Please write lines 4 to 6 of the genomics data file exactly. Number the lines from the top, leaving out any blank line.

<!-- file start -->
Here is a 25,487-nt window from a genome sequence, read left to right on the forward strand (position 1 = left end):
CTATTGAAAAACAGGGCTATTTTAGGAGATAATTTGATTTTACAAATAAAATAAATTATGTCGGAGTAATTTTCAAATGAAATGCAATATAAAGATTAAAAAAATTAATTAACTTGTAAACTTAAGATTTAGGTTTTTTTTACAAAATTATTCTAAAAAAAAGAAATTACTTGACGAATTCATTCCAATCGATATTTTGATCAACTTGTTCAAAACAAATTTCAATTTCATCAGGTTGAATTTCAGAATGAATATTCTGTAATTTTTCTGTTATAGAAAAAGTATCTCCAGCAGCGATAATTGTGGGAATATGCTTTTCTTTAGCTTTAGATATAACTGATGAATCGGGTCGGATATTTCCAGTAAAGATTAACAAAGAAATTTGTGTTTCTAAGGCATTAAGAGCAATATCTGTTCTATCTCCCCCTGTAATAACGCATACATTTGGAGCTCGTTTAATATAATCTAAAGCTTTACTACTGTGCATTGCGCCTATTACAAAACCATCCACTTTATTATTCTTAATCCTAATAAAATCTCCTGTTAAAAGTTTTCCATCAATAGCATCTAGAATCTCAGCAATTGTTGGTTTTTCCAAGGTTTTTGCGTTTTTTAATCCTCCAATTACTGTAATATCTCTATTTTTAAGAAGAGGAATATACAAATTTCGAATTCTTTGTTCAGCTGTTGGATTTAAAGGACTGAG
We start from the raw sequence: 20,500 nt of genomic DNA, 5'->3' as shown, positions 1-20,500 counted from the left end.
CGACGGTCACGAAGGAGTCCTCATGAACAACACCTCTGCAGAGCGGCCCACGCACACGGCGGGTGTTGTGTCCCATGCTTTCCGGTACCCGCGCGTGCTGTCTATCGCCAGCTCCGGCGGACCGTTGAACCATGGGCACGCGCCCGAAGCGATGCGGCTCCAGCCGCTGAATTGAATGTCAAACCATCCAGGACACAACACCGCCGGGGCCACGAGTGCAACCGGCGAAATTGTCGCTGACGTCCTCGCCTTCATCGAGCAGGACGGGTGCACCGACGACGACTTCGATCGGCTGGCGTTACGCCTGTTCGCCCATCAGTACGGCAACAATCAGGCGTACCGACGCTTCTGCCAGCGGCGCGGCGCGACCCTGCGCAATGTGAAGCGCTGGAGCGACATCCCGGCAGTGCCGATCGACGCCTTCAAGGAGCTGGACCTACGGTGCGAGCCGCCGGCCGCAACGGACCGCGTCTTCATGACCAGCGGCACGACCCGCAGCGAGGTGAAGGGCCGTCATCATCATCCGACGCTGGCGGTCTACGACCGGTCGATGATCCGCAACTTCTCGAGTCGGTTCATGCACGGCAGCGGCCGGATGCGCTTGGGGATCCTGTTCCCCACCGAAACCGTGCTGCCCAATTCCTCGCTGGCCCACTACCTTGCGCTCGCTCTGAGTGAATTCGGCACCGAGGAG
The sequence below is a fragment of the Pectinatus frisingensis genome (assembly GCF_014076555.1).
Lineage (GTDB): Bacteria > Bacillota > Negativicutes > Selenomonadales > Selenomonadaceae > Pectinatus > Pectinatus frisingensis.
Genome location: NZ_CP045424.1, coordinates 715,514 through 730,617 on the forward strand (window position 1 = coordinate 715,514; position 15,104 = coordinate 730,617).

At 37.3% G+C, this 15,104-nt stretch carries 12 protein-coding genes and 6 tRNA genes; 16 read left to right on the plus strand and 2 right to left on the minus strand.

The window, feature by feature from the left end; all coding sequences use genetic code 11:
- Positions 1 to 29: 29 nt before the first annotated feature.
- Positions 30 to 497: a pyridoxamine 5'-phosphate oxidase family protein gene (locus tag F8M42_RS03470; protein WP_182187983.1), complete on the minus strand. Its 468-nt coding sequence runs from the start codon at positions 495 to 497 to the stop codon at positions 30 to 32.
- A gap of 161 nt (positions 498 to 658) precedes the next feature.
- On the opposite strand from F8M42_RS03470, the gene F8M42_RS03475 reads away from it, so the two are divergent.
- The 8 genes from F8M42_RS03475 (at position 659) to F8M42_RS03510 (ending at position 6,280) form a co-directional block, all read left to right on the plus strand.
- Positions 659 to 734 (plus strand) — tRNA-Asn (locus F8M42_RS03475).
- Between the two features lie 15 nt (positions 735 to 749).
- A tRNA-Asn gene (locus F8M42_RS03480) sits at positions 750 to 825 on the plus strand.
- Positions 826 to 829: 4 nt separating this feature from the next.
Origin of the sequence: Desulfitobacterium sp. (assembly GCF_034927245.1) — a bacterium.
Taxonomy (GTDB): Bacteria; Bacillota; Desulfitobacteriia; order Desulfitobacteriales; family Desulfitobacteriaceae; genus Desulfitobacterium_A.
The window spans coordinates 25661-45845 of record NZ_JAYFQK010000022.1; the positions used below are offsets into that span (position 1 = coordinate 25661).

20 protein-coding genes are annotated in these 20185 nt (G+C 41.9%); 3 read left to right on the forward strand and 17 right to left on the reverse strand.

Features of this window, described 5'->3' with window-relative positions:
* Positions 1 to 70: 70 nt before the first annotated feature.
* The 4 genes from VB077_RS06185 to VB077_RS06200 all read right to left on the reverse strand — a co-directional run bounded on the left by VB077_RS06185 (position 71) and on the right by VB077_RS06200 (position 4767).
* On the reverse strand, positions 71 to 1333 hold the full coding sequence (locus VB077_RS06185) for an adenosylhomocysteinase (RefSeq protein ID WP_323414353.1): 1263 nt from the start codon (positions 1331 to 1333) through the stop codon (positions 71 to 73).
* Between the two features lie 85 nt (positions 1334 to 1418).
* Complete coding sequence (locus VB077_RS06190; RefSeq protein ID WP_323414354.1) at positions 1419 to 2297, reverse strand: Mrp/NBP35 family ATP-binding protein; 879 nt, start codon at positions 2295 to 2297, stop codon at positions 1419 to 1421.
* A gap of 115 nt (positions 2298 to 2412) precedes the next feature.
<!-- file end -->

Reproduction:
CGACGGTCACGAAGGAGTCCTCATGAACAACACCTCTGCAGAGCGGCCCACGCACACGGCGGGTGTTGTGTCCCATGCTTTCCGGTACCCGCGCGTGCTGTCTATCGCCAGCTCCGGCGGACCGTTGAACCATGGGCACGCGCCCGAAGCGATGCGGCTCCAGCCGCTGAATTGAATGTCAAACCATCCAGGACACAACACCGCCGGGGCCACGAGTGCAACCGGCGAAATTGTCGCTGACGTCCTCGCCTTCATCGAGCAGGACGGGTGCACCGACGACGACTTCGATCGGCTGGCGTTACGCCTGTTCGCCCATCAGTACGGCAACAATCAGGCGTACCGACGCTTCTGCCAGCGGCGCGGCGCGACCCTGCGCAATGTGAAGCGCTGGAGCGACATCCCGGCAGTGCCGATCGACGCCTTCAAGGAGCTGGACCTACGGTGCGAGCCGCCGGCCGCAACGGACCGCGTCTTCATGACCAGCGGCACGACCCGCAGCGAGGTGAAGGGCCGTCATCATCATCCGACGCTGGCGGTCTACGACCGGTCGATGATCCGCAACTTCTCGAGTCGGTTCATGCACGGCAGCGGCCGGATGCGCTTGGGGATCCTGTTCCCCACCGAAACCGTGCTGCCCAATTCCTCGCTGGCCCACTACCTTGCGCTCGCTCTGAGTGAATTCGGCACCGAGGAG
The sequence below is a fragment of the Pectinatus frisingensis genome (assembly GCF_014076555.1).
Lineage (GTDB): Bacteria > Bacillota > Negativicutes > Selenomonadales > Selenomonadaceae > Pectinatus > Pectinatus frisingensis.